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1   HeadSet   ignore (2)   2021 Jun 10, 12:18pm     ↓ dislike (0)   quote   flag      

That is a stretch. That single protein is far less complex than an eye, but nobody is saying squids and humans must have evolutionarily separated only after eyes were formed in the common ancestor. Instead, it is explained as a paralleled evolution. That is, some mollusks like squids and octopi developed eyes while evolving from their clam like ancestors independent of any other lineage. More likely the Atlantic Herring and the Smelt developed the AFP protein through parallel evolution, not some magic teleporting gene.
2   Patrick   ignore (1)   2021 Jun 10, 6:08pm     ↓ dislike (0)   quote   flag      

HeadSet says
Instead, it is explained as a paralleled evolution.


I think the article is claiming that parallel evolution is not possible in this case, because the gene is too similar.

If it were parallel, there would be a lot of differences.

The human eye and the octopus eye are parallel evolution, but genetically extremely different.
3   Ceffer   ignore (6)   2021 Jun 10, 7:39pm     ↓ dislike (0)   quote   flag      

If it is a single protein, pretty routine these days to check the DNA sequences for similarity and possible evolutionary alterations/mutations.

Would any self respecting herring actually fuck a smelt? I don't think so.
4   HeadSet   ignore (2)   2021 Jun 10, 7:42pm     ↓ dislike (0)   quote   flag      

Patrick says
The human eye and the octopus eye are parallel evolution, but genetically extremely different.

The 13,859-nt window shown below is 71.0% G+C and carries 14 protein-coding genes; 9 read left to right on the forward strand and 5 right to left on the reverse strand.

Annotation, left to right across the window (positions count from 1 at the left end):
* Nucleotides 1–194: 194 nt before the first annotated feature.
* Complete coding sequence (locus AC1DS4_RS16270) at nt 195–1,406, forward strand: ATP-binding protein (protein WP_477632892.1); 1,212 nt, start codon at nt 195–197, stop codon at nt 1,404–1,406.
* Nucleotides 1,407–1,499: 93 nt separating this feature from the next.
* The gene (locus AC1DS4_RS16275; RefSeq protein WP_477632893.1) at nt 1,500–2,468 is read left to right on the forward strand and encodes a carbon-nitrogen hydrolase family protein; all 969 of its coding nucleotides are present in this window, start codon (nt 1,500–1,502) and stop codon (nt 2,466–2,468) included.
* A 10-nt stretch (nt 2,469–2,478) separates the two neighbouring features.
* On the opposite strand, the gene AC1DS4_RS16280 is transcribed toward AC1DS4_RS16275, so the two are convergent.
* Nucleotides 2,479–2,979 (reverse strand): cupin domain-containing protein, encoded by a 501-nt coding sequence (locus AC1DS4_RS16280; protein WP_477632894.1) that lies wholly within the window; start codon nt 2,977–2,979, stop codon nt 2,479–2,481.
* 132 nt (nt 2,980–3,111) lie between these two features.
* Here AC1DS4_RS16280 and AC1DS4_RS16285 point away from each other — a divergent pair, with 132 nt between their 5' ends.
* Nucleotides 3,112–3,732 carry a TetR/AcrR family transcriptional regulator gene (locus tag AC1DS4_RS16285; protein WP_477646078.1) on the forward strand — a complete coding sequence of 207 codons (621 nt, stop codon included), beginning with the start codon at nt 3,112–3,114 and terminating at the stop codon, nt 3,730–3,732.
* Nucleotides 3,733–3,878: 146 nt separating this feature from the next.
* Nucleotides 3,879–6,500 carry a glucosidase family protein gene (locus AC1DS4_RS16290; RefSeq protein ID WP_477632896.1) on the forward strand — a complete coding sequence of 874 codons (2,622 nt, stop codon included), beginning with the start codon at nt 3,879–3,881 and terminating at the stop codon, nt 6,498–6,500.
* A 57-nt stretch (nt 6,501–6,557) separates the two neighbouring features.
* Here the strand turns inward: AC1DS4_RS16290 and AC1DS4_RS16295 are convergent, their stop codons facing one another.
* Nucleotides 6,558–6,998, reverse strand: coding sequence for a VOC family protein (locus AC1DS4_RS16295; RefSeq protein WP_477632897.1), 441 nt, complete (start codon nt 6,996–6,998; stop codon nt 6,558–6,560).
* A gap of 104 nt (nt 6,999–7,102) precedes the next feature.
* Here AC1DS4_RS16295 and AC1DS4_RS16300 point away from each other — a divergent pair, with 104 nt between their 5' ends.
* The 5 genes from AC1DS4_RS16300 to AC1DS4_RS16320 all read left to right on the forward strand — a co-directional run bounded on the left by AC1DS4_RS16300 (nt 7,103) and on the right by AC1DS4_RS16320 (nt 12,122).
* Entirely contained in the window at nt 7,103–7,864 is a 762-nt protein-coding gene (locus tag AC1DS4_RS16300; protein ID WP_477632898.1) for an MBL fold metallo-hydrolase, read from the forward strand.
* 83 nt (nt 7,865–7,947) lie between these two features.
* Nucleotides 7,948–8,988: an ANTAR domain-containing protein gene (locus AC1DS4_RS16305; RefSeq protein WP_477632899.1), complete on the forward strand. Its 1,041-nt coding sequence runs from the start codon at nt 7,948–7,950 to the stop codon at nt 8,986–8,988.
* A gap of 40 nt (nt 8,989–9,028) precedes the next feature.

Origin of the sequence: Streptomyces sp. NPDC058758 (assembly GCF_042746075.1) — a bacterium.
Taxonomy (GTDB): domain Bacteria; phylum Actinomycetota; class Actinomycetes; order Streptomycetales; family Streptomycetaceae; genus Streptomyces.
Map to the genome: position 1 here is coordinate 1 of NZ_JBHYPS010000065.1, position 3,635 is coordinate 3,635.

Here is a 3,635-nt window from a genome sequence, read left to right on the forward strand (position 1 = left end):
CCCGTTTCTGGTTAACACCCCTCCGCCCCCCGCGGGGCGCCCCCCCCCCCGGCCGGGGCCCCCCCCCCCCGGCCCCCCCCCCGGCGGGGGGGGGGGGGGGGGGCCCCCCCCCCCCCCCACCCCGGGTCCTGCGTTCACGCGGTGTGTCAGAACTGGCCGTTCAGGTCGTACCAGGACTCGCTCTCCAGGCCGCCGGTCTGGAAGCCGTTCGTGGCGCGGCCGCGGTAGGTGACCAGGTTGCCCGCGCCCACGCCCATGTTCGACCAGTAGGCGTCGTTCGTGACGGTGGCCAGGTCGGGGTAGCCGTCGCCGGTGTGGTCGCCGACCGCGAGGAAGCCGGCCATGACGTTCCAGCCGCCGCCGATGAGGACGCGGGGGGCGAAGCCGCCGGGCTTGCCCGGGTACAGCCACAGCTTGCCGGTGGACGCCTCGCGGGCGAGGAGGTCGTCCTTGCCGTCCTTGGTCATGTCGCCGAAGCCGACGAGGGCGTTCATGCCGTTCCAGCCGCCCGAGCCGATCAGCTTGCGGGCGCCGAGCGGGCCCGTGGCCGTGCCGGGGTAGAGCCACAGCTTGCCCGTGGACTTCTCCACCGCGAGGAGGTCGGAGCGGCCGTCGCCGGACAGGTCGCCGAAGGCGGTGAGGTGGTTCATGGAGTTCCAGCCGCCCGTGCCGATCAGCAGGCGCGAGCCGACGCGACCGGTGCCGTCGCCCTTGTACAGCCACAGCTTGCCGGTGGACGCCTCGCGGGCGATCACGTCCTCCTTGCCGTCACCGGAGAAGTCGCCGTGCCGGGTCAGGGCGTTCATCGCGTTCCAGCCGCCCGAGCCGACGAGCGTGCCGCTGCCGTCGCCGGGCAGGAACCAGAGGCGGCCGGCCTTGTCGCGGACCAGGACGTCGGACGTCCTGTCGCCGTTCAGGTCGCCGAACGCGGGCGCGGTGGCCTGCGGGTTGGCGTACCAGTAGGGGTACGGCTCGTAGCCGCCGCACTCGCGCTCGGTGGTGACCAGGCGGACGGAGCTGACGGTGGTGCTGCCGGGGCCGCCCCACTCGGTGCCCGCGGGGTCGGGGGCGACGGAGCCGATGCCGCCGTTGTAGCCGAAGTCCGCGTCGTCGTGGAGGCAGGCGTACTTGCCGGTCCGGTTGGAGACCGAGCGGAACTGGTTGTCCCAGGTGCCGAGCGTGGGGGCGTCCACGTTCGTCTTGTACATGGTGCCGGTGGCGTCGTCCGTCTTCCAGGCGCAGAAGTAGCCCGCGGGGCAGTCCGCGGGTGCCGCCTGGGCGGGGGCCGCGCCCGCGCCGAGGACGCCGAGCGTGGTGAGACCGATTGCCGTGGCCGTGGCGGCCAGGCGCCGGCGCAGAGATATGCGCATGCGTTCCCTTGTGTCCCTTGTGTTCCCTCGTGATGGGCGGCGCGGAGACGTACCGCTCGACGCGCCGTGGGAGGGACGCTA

True, but eyes are complex. The article is talking about a protein. The same environment that the herring and the smelt thrive in could lead to the same natural selection of that protein. Just as the mollusk and mammal living lighted environments led to the evolution of similar organs containing lenses, retinas, optic nerves, and specialized area of a brain to process images. Maybe a better example would be human races. East Asians and Nordics did not evolve from each other, but both evolved white skin. Similarly, equatorial Africans and South Asians did not evolve from each other, but both have dark black skin. This is still a better explanation that air-gap gene transfer between non-microscopic species.
5   PeopleUnited   ignore (1)   2021 Jun 10, 8:28pm     ↓ dislike (0)   quote   flag      

HeadSet says
The same environment that the herring and the smelt thrive in could lead to the same natural selection of that protein.


Let’s use the terminology correctly. I do not wish to argue semantics but natural selection cannot increase variability. https://evolution.berkeley.edu/evolibrary/article/0_0_0/evo_25

Environmental characteristics are either advantageous to or deleterious to existing phenotypes. This in turn plays an important role in which phenotypes reproduce and which die off before passing on their genes. But what if there is genetic variability that is present in a population that is not expressed in a readily discernible phenotype until environmental pressure demands this gene to turn on?

HeadSet says
Maybe a better example would be human races. East Asians and Nordics did not evolve from each other, but both evolved white skin. Similarly, equatorial Africans and South Asians did not evolve from each other, but both have dark black skin